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A randomized controlled trial to evaluate the effect of incorporating peanuts into an American Diabetes Association meal plan on the nutrient profile of the total diet and cardiometabolic parameters of adults with type 2 diabetes

Michelle Wien1, Keiji Oda2 and Joan Sabaté12*

Author Affiliations

1 Department of Nutrition, School of Public Health, Loma Linda University, Nichol Hall 1102, Loma Linda, CA 92350, USA

2 Department of Epidemiology and Biostatistics, Loma Linda University, Loma Linda, CA 92350, USA

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Nutrition Journal 2014, 13:10  doi:10.1186/1475-2891-13-10


The electronic version of this article is the complete one and can be found online at: http://www.nutritionj.com/content/13/1/10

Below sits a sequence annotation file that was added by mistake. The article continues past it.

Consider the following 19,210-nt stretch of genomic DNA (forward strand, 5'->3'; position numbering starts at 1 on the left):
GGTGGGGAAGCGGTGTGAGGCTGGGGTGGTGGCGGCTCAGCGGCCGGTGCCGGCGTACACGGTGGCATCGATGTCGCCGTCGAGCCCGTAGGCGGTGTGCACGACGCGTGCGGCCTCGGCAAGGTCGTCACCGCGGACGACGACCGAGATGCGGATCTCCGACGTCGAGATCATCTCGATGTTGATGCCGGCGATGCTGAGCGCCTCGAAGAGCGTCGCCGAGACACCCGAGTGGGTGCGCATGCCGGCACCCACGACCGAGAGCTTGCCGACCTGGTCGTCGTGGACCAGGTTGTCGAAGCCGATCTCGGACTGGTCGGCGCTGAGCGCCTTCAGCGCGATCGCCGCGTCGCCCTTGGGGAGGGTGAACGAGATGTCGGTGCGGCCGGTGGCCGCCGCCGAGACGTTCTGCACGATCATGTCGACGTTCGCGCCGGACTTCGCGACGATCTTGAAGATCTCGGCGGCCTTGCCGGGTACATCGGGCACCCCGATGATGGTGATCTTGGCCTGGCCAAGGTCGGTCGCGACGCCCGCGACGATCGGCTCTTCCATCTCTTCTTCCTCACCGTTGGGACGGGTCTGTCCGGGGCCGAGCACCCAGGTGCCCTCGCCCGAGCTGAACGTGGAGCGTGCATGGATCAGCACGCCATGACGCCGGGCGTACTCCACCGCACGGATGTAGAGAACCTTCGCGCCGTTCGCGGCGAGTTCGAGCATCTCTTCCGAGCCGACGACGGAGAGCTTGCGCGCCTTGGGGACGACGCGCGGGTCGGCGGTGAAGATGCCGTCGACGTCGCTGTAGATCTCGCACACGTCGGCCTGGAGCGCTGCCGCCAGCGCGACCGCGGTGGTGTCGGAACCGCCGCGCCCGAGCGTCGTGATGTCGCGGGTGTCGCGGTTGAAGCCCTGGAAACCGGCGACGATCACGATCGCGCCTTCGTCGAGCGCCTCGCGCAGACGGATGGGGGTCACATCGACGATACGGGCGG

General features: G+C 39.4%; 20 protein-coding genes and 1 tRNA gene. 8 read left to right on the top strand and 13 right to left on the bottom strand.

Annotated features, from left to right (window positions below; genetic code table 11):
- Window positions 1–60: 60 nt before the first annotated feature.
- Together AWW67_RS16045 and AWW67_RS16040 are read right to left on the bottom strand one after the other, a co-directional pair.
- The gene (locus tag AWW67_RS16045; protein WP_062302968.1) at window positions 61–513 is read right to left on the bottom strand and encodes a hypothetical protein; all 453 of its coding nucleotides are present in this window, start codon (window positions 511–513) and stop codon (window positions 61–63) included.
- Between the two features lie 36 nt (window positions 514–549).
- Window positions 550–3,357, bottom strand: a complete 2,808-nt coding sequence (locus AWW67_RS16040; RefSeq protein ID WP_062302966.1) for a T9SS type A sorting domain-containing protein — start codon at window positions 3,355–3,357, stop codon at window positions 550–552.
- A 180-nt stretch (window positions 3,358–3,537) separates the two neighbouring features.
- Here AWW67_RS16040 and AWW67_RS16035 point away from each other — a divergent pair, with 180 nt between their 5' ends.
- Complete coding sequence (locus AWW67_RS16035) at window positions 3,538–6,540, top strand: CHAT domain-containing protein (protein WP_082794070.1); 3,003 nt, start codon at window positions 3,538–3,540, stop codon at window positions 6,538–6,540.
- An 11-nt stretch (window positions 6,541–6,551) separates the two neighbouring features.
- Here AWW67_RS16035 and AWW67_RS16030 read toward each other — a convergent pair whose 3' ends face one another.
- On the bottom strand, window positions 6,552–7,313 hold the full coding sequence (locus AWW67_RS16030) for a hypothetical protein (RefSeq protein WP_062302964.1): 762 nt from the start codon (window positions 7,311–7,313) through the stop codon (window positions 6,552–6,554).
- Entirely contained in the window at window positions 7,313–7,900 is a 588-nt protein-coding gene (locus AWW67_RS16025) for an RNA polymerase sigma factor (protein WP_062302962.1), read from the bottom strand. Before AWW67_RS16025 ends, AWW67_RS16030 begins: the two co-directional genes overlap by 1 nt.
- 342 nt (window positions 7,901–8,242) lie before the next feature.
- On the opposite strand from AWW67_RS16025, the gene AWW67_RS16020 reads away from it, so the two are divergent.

Received:1 October 2013
Accepted:20 January 2014
Published:22 January 2014

© 2014 Wien et al.; licensee BioMed Central Ltd.

This is an Open Access article distributed under the terms of the Creative Commons Attribution License (http://creativecommons.org/licenses/by/2.0), which permits unrestricted use, distribution, and reproduction in any medium, provided the original work is properly cited. The Creative Commons Public Domain Dedication waiver (http://creativecommons.org/publicdomain/zero/1.0/) applies to the data made available in this article, unless otherwise stated.

Abstract

Background

According to the American Diabetes Association (ADA), the nutritional goals for patients with type 2 diabetes (T2D) are to achieve an optimal nutrient intake to achieve normoglycemia and a cardioprotective lipid profile. Peanuts are nutrient dense foods that contain high levels of monounsaturated fat (MUFA) and are a natural source of arginine, fiber, phytosterols, resveritrol, niacin, folate, vitamin E and magnesium, which have the potential for improving blood lipids and glycemic control. This study sought to evaluate the effect of a peanut enriched ADA meal plan on the nutrient profile of the total diet and cardiometabolic parameters in adults with T2D.